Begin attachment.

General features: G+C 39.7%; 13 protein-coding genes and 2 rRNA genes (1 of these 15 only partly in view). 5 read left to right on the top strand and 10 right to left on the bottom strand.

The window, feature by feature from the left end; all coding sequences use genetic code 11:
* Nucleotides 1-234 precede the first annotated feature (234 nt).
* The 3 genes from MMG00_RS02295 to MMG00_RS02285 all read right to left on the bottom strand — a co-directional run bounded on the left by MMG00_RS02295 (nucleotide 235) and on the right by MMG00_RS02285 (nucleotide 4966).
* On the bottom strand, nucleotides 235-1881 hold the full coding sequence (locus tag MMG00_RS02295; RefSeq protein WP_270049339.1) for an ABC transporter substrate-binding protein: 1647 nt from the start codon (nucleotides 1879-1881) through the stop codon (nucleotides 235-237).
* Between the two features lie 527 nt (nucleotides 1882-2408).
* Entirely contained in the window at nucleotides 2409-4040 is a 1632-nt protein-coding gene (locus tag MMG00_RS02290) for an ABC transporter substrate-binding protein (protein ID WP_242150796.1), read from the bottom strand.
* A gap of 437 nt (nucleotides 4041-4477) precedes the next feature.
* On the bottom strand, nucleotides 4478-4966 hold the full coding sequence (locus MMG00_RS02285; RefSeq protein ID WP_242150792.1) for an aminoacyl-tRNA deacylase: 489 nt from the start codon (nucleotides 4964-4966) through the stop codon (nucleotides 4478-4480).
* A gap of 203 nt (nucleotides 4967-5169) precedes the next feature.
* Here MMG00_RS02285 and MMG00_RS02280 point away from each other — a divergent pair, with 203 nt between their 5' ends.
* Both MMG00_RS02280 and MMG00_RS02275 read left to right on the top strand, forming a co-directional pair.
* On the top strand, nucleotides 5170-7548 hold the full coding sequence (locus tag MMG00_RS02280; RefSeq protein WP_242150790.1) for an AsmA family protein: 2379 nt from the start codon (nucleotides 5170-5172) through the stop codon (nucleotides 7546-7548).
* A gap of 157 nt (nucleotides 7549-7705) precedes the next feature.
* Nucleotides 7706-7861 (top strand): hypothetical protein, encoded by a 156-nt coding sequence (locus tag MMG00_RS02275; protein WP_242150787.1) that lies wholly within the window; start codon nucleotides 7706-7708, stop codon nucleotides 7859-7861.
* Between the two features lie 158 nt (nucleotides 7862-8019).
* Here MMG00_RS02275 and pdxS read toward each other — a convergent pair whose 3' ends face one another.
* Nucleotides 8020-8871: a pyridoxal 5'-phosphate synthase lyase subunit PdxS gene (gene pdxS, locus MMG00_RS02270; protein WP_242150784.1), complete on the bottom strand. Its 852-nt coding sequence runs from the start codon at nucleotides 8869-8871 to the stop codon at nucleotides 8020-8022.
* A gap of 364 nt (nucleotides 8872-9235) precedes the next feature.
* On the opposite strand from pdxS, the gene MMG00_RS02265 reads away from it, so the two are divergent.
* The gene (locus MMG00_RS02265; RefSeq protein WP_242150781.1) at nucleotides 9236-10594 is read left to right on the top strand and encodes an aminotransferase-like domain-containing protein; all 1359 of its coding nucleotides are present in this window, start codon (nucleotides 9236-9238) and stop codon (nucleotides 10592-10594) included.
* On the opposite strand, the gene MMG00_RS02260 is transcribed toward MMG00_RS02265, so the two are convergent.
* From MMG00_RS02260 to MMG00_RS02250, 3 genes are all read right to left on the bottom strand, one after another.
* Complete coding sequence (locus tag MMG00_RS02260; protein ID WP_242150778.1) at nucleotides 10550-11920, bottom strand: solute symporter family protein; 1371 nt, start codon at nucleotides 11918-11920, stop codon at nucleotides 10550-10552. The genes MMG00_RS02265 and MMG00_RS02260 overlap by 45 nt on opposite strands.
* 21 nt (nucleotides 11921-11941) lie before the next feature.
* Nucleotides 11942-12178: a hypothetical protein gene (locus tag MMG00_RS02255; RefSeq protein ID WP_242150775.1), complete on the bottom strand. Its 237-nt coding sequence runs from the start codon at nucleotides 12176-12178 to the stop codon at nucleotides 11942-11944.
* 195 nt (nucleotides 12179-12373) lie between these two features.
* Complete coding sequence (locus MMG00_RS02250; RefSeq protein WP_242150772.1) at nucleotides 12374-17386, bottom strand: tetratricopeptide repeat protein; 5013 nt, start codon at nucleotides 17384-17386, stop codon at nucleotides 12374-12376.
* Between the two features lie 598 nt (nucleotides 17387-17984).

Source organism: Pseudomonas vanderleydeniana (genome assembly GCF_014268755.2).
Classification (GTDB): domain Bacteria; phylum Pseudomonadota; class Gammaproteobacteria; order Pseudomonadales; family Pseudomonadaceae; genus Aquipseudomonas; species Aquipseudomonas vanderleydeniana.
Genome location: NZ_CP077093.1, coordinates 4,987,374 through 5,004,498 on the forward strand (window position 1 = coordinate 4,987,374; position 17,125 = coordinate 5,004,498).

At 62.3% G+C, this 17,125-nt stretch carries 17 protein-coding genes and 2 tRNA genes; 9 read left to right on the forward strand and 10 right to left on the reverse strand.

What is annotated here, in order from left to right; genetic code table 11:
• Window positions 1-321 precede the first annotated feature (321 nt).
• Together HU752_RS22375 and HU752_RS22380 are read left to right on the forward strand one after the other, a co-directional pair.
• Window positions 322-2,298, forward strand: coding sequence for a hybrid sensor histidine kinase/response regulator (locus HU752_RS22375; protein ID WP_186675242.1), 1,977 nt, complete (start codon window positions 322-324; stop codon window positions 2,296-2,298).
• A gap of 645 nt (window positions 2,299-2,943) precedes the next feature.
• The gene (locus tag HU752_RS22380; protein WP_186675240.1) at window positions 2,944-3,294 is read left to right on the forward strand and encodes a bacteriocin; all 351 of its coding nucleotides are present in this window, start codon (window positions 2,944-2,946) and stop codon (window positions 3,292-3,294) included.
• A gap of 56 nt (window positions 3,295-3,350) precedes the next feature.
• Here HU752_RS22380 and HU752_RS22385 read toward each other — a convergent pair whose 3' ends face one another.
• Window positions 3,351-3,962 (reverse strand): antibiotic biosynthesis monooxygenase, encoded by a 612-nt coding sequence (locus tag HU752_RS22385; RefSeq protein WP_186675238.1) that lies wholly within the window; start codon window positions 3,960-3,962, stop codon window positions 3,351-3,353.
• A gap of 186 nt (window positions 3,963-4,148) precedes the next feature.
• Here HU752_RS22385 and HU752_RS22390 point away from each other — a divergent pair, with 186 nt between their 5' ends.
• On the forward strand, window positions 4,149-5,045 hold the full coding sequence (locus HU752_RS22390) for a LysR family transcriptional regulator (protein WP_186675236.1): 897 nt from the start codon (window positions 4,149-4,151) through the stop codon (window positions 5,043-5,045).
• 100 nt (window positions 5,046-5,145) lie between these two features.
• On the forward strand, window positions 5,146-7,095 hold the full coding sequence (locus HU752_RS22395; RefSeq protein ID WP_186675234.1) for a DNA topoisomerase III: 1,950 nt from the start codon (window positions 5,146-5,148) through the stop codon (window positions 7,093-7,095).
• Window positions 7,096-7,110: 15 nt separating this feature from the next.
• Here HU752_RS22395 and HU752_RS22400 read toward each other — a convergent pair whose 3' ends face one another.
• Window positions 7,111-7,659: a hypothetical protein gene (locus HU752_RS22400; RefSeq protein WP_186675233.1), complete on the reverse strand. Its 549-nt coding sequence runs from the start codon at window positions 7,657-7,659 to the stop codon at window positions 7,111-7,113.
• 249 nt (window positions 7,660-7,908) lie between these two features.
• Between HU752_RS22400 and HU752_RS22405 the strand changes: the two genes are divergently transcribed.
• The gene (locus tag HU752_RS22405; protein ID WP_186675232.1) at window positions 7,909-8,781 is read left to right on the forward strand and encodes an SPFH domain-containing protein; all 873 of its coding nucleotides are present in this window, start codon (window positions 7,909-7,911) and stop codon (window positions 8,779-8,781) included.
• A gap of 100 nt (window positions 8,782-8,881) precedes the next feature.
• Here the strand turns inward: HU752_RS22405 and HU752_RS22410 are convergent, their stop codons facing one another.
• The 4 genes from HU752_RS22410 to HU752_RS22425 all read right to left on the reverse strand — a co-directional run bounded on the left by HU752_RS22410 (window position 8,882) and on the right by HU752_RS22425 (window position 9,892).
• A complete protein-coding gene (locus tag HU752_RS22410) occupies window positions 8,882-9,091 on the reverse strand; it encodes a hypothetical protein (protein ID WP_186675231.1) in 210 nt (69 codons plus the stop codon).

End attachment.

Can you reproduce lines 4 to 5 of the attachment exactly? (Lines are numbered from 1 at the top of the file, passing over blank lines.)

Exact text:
* The 3 genes from MMG00_RS02295 to MMG00_RS02285 all read right to left on the bottom strand — a co-directional run bounded on the left by MMG00_RS02295 (nucleotide 235) and on the right by MMG00_RS02285 (nucleotide 4966).
* On the bottom strand, nucleotides 235-1881 hold the full coding sequence (locus tag MMG00_RS02295; RefSeq protein WP_270049339.1) for an ABC transporter substrate-binding protein: 1647 nt from the start codon (nucleotides 1879-1881) through the stop codon (nucleotides 235-237).